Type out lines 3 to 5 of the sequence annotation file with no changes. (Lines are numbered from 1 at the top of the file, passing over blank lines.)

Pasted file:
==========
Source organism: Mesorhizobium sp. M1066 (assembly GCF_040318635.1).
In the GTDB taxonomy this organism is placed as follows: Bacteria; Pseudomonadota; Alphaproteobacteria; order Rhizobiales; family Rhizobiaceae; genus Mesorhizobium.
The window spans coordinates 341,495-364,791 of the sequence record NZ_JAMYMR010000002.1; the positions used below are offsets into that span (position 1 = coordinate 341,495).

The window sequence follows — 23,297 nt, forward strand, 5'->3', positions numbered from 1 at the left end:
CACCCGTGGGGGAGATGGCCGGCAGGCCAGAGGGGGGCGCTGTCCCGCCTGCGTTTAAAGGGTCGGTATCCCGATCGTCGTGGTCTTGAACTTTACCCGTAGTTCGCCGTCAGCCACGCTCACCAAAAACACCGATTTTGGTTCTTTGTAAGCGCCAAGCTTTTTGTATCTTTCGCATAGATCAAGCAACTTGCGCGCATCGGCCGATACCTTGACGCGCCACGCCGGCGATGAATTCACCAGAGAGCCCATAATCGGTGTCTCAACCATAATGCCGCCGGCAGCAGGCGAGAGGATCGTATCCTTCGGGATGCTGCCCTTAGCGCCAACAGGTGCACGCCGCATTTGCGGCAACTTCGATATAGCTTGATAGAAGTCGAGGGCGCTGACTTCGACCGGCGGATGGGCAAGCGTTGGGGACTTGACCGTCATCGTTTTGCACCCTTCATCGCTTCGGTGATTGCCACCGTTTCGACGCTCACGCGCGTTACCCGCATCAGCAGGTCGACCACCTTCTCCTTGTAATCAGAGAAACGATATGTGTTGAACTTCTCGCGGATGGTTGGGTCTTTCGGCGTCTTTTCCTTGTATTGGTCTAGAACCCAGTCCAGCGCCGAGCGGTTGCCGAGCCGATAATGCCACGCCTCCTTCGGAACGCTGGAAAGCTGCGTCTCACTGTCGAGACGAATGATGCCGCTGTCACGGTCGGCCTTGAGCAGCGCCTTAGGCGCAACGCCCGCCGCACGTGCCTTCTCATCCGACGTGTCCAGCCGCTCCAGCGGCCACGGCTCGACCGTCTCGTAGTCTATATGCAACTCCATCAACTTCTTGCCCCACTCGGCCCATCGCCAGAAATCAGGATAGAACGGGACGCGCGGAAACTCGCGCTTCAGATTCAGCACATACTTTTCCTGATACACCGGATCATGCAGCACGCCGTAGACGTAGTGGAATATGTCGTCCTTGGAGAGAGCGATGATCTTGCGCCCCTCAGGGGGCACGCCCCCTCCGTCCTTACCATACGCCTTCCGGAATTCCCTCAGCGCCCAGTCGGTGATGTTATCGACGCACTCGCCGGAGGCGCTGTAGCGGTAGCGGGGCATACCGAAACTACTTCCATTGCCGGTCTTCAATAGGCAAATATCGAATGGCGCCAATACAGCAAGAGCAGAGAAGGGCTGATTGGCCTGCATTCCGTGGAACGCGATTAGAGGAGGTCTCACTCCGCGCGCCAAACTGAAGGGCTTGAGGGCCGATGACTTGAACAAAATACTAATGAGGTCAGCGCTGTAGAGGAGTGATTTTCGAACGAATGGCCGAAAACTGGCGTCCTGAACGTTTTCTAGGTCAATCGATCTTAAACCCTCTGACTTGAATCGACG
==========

The window spans coordinates 341,495-364,791 of the sequence record NZ_JAMYMR010000002.1; the positions used below are offsets into that span (position 1 = coordinate 341,495).

The window sequence follows — 23,297 nt, forward strand, 5'->3', positions numbered from 1 at the left end:
CACCCGTGGGGGAGATGGCCGGCAGGCCAGAGGGGGGCGCTGTCCCGCCTGCGTTTAAAGGGTCGGTATCCCGATCGTCGTGGTCTTGAACTTTACCCGTAGTTCGCCGTCAGCCACGCTCACCAAAAACACCGATTTTGGTTCTTTGTAAGCGCCAAGCTTTTTGTATCTTTCGCATAGATCAAGCAACTTGCGCGCATCGGCCGATACCTTGACGCGCCACGCCGGCGATGAATTCACCAGAGAGCCCATAATCGGTGTCTCAACCATAATGCCGCCGGCAGCAGGCGAGAGGATCGTATCCTTCGGGATGCTGCCCTTAGCGCCAACAGGTGCACGCCGCATTTGCGGCAACTTCGATATAGCTTGATAGAAGTCGAGGGCGCTGACTTCGACCGGCGGATGGGCAAGCGTTGGGGACTTGACCGTCATCGTTTTGCACCCTTCATCGCTTCGGTGATTGCCACCGTTTCGACGCTCACGCGCGTTACCCGCATCAGCAGGTCGACCACCTTCTCCTTGTAATCAGAGAAACGATATGTGTTGAACTTCTCGCGGATGGTTGGGTCTTTCGGCGTCTTTTCCTTGTATTGGTCTAGAACCCAGTCCAGCGCCGAGCGGTTGCCGAGCCGATAATGCCACGCCTCCTTCGGAACGCTGGAAAGCTGCGTCTCACTGTCGAGACGAATGATGCCGCTGTCACGGTCGGCCTTGAGCAGCGCCTTAGGCGCAACGCCCGCCGCACGTGCCTTCTCATCCGACGTGTCCAGCCGCTCCAGCGGCCACGGCTCGACCGTCTCGTAGTCTATATGCAACTCCATCAACTTCTTGCCCCACTCGGCCCATCGCCAGAAATCAGGATAGAACGGGACGCGCGGAAACTCGCGCTTCAGATTCAGCACATACTTTTCCTGATACACCGGATCATGCAGCACGCCGTAGACGTAGTGGAATATGTCGTCCTTGGAGAGAGCGATGATCTTGCGCCCCTCAGGGGGCACGCCCCCTCCGTCCTTACCATACGCCTTCCGGAATTCCCTCAGCGCCCAGTCGGTGATGTTATCGACGCACTCGCCGGAGGCGCTGTAGCGGTAGCGGGGCATACCGAAACTACTTCCATTGCCGGTCTTCAATAGGCAAATATCGAATGGCGCCAATACAGCAAGAGCAGAGAAGGGCTGATTGGCCTGCATTCCGTGGAACGCGATTAGAGGAGGTCTCACTCCGCGCGCCAAACTGAAGGGCTTGAGGGCCGATGACTTGAACAAAATACTAATGAGGTCAGCGCTGTAGAGGAGTGATTTTCGAACGAATGGCCGAAAACTGGCGTCCTGAACGTTTTCTAGGTCAATCGATCTTAAACCCTCTGACTTGAATCGACG